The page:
So to call them humorous, would be to suggest they’re chuckle-worthy ideas, the type which a cocky journalist or chirpy writer comes out with. And that’s a gross misrepresentation and undersell of f how deeply dark and intrinsically hilarious they are. If you were to take a good majority of his ideas and expand them into an on-stage routine, if you generalized them for the sake of empathy and resonance, they would be top-level stand-up material. But due to the dense nature needed to fit so much into a song lasting less than five minutes, this is simply impractical.
Eminem’s lines on The Slim Shady LP are like poisonous darts to the funny bone. You can’t help but react with a smirk but then suddenly realize just how potent lyrics are.
A premature birth that was four minutes late
Will someone explain to my brain that I just severed
a main vein with a chainsaw and I’m in pain?
Both from the song “Role Model” and perfect examples of what I’m talking about.
He was also very adept at acute social commentary, in the form of situational mayhem and sarcasm. And, he was ahead of his time – talking about spraying an Aerosol can up at the ozone layer (Global Warming) and telling Saddam Hussein not to bother with making another bomb. Don’t forget, this was early 1999. And whilst both Global Warming and Saddam were in the public consciousness, they certainly weren’t being talked about to the degree they were in the following few years, and for a dirt-broke kid from Detroit, it’s surprising how much he knew. Some people are only just NOW catching-up and realizing the full measure of Global Warming for example. And not too many lyricists were openly mocking or even mentioning one of the world’s most evil dictators. Something Em would spearhead again on “Without Me” in 2002, at Osama Bin Laden.
Humour and scathing wit aside, this album was also an exhibition in storytelling. Em had always been a natural storyteller, it’s certainly a forte of his and he was actually already a master of it by the EP, which of course was where we first heard “97 Bonnie and Clyde” which was then called “Just the Two of Us”. And also of course the track “Murder, Murder” which unfortunately didn’t make the LP. I think maybe because of sample issues or some other reason, or maybe it was just a choice.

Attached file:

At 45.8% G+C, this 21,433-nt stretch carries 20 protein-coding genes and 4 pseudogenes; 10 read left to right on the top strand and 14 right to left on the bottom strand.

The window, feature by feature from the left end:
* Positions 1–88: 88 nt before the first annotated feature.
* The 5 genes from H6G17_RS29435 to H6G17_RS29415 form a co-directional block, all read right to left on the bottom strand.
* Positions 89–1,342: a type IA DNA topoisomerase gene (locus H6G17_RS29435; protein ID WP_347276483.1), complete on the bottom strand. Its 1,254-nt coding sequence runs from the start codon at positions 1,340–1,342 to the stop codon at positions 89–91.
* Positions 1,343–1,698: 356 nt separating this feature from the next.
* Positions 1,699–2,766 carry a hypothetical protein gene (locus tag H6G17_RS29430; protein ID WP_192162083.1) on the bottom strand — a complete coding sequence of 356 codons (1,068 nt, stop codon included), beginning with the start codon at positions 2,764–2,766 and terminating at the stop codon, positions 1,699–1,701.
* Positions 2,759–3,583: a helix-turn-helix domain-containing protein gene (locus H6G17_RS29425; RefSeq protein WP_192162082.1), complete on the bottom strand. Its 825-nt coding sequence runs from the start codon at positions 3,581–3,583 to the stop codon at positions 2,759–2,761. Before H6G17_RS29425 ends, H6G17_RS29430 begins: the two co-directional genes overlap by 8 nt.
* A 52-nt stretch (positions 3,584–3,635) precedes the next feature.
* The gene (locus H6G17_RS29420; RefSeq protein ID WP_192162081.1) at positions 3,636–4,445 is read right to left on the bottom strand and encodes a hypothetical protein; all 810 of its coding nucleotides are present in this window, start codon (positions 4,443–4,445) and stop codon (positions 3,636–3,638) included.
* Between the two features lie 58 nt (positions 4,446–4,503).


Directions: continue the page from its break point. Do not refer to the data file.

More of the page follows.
It’s through the comic-book-esque story tracks like “Brain Damage” and “As the World Turns” where the theme of this album lies. These tracks are a true commitment to the Shady mindset, Em runs free, not letting himself be bound by reality or commonplace. These are his adventure tracks. Then you have the haunting, conceptually compelling genius of “97 Bonnie and Clyde” where he (to paraphrase the man himself) expresses his love for his daughter and his hatred for his wife at the same time. This track was the true birth, or emphasis at least, of Eminem’s core objective as an artist – creating paradoxes. Being funny and heartbreaking, hilarious and disgusting, or any other number of things – simultaneously. Creating an uncomfortable pill to swallow for the average listener, a collision of polarizing and opposing views, themes or moods.
This album was also the beginning of his glaring honesty. Despite the fact it’s viewed as an album of fictional madness, there are also two very brutally honest tracks revealing Em’s depression, those of course being “If I Had” and “Rock Bottom”. The latter of which is rightly regarded by fans as one of his greatest emotional tracks to date, and a legendary rap track full stop. It’s when Em is tested that his best material usually surfaces, when he’s at his lowest or backed into a corner and there is no better example of that than what came next, and what I’ll cover in my next post – The Marshall Mathers LP.